Story Points are Utter Nonsense

For over a decade, I've lived a lie.

I made myself believe that Agile Story points made sense.

I rationalised it like we all did.

"They map to complexity, not time".

Yet we spend hours on Sprint Planning meetings deciding how many jobs we can fit into a Sprint - a unit of time. Also - doesn't complexity relate to time?

"They're a rough guide, they're not supposed to be accurate."

How on Earth did we end up with a unit of measure that is "not supposed to be accurate"?

"It depends on experience of the person doing the job."

This is like saying the length of a centimeter depends on the tape measure you're using.

"They're a measure of relative complexity."

Relative to what? Another story you did which didn't have an accurate estimate?

"We use shirt sizes/Fibonacci/animals/fruit."

Is this supposed to make it easier to understand? Why can't I give a task 4 points?

"We have to agree on size before we can move on."

Yes, let's ensure the contractor watering the plants gets a say on this.

"Planning poker helps us find a consensus."

 I guess it does, once everyone is worn down enough to just agree.

A recent discussion highlighted the absurdity. I asked people to define what story points were, and just like the multiple meetings I've had over many years, it was clear that nobody could agree.

I got the usual selection of contradictions and confusion.

  • Story points have no unit of value
  • Story points are a non standard unit of value(?)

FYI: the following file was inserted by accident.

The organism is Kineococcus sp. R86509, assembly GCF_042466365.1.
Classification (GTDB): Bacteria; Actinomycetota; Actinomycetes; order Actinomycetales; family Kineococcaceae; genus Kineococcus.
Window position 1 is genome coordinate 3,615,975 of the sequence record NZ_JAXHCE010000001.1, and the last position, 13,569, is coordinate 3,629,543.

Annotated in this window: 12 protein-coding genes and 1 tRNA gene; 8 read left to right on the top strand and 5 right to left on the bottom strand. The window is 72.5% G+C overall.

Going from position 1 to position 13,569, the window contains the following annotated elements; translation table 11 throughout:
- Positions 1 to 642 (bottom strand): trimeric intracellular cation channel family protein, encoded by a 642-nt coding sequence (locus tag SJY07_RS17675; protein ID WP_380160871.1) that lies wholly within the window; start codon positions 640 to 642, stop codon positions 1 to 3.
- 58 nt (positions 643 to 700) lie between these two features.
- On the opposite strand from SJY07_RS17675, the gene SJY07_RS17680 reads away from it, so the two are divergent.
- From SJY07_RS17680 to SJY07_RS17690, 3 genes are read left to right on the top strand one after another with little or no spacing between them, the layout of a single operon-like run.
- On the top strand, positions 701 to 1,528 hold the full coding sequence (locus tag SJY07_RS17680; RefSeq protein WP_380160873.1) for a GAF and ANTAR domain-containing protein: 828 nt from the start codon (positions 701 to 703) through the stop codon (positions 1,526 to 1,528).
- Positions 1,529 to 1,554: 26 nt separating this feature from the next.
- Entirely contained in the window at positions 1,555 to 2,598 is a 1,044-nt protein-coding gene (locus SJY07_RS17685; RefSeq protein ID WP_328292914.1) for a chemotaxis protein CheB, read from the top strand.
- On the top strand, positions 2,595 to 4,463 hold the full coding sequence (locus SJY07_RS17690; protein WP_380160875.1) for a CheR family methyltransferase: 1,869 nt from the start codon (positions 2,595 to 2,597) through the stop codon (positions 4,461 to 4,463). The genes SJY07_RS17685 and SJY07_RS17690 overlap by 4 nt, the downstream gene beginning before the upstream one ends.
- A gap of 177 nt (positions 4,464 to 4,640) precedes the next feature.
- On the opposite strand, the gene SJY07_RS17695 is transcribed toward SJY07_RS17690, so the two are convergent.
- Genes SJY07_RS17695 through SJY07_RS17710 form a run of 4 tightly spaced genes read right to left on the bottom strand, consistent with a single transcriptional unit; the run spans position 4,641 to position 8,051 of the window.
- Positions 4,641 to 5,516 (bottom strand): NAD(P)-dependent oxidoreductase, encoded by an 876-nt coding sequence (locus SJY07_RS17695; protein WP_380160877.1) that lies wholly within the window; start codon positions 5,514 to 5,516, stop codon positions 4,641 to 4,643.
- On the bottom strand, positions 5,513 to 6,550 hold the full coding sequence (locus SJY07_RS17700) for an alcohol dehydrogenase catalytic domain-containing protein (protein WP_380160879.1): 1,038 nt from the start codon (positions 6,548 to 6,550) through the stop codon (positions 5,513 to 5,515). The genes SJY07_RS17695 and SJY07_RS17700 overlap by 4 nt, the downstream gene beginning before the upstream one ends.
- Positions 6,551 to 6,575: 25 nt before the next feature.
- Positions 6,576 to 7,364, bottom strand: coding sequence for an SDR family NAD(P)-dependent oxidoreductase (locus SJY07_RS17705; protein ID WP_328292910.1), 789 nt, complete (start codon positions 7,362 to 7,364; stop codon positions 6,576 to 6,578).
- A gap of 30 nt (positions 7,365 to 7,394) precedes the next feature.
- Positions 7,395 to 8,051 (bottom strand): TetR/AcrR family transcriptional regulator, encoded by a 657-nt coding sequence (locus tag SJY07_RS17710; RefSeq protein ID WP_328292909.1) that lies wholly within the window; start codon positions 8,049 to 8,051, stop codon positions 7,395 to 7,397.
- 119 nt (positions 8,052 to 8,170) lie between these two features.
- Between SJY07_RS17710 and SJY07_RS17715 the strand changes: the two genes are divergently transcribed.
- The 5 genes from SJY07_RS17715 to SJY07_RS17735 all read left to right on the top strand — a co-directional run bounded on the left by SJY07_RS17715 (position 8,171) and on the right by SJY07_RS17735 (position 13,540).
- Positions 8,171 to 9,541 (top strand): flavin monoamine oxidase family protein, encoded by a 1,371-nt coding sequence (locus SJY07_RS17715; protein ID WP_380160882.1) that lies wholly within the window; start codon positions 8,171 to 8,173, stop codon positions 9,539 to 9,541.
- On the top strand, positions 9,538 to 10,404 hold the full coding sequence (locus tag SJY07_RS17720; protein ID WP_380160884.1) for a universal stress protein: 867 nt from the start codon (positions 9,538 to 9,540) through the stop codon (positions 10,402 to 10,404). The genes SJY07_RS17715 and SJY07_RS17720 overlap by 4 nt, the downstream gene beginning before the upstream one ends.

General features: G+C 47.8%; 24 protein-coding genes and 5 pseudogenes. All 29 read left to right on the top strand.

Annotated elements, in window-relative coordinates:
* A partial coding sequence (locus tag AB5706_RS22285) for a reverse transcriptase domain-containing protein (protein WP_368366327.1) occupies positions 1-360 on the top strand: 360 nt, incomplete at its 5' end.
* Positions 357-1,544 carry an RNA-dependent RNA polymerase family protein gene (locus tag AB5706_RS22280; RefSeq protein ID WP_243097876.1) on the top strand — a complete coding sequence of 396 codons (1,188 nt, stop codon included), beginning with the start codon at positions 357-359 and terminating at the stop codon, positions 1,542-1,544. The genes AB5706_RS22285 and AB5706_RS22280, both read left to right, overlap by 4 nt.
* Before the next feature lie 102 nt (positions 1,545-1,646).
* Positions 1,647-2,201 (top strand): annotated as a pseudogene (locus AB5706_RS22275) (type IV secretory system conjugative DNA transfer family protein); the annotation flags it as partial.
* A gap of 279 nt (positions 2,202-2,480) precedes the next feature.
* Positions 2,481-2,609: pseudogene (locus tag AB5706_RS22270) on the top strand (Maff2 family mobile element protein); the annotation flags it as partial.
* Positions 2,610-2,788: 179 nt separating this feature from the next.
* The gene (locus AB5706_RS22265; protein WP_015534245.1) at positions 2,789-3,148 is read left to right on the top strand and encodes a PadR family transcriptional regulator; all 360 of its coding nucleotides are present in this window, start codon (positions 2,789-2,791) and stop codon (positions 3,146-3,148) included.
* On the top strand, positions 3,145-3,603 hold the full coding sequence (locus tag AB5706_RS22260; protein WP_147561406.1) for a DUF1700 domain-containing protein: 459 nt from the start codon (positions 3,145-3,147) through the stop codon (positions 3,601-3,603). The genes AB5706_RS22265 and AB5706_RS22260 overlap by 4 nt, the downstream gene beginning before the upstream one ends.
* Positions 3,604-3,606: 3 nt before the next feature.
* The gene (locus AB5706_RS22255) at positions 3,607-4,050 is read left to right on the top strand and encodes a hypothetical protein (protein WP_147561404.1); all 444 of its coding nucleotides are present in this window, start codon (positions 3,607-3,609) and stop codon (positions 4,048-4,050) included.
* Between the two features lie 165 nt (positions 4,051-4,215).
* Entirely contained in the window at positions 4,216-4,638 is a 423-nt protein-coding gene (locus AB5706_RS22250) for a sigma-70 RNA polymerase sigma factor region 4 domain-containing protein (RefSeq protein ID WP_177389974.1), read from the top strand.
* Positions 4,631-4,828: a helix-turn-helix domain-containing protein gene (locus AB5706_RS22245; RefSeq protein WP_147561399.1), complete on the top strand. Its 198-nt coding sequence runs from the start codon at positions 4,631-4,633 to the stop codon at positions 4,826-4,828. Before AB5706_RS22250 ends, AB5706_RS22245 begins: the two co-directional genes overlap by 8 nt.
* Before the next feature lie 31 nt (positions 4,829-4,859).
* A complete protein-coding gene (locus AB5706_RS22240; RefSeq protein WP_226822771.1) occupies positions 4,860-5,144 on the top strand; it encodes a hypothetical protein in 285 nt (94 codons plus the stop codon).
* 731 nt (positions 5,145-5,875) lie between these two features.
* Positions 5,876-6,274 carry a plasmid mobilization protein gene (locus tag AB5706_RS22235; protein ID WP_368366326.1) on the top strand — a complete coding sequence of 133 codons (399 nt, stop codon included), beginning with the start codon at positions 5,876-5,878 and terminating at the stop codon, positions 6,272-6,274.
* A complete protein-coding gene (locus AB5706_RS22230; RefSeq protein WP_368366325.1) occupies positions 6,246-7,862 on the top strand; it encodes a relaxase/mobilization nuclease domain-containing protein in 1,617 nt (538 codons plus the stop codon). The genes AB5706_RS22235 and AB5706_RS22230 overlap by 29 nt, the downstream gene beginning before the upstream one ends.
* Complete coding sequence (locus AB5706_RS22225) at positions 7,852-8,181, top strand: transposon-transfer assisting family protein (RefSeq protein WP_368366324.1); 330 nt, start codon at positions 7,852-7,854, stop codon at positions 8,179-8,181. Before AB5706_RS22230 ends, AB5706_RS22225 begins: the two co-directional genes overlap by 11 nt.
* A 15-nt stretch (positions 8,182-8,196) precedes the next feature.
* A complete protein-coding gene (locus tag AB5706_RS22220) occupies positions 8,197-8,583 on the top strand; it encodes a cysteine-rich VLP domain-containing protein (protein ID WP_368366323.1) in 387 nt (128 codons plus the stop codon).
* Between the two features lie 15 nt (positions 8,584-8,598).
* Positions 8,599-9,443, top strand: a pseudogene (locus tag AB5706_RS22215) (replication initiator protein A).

• They're team specific, so they don't map to anything
  • They don't map to time, but they do map to a sprint, which is time
  • They map to complexity, but how much depends on the experience of who is doing the job, and the maturity of the team, which changes over time.
  • They're only supposed to be used for Epics, and Stories are estimated in time
  • A Story point is like a chicken

Yes, that was a legitimate answer from someone attempting to explain what a story point was.

It's like a chicken.

This is a real thing a human said:

"I once had a Scrum consultant working with our team who said a story point can be a chicken if you wanted. Find a story that the team can say is a very simple piece of work and call that your chicken. This chicken is then 1 story point. A story that would be twice as difficult or complex would be a two-chicken story (or 2 story points). It's over-simplified, but perhaps you get the point."

Erm, sorry, but I don't think I do...

Agile is a cult. This is evident in the explanations which pervade this space that are often repeated ad nauseam. One of these explanations becomes our rationalistion: "It's Agile. It's flexible - you can do it how you want."

It's time we admit that it doesn't work and it's really just a cocktail of nonsense, designed to put a framework around what is, in the end, an impossibly hard thing to plan.

I'm going to invent a new system of organising workloads. You have planning meetings once every 13 days unless there's a full moon. In those meetings you can play Snakes and Ladders to determine the "relative complexity" of a ticket. Then you throw that number out, and just do the job anyway. Every 15 minutes someone has to stand up and shout "Bingo". Then someone else picks up the ball.

Actually, this makes as much sense as our Agile rituals, so it'll probably take off.

I apologise to the workers of 2040.


Popular posts from this blog

Foundations of Humane Technology - Course completed

Writing Good Acceptance Criteria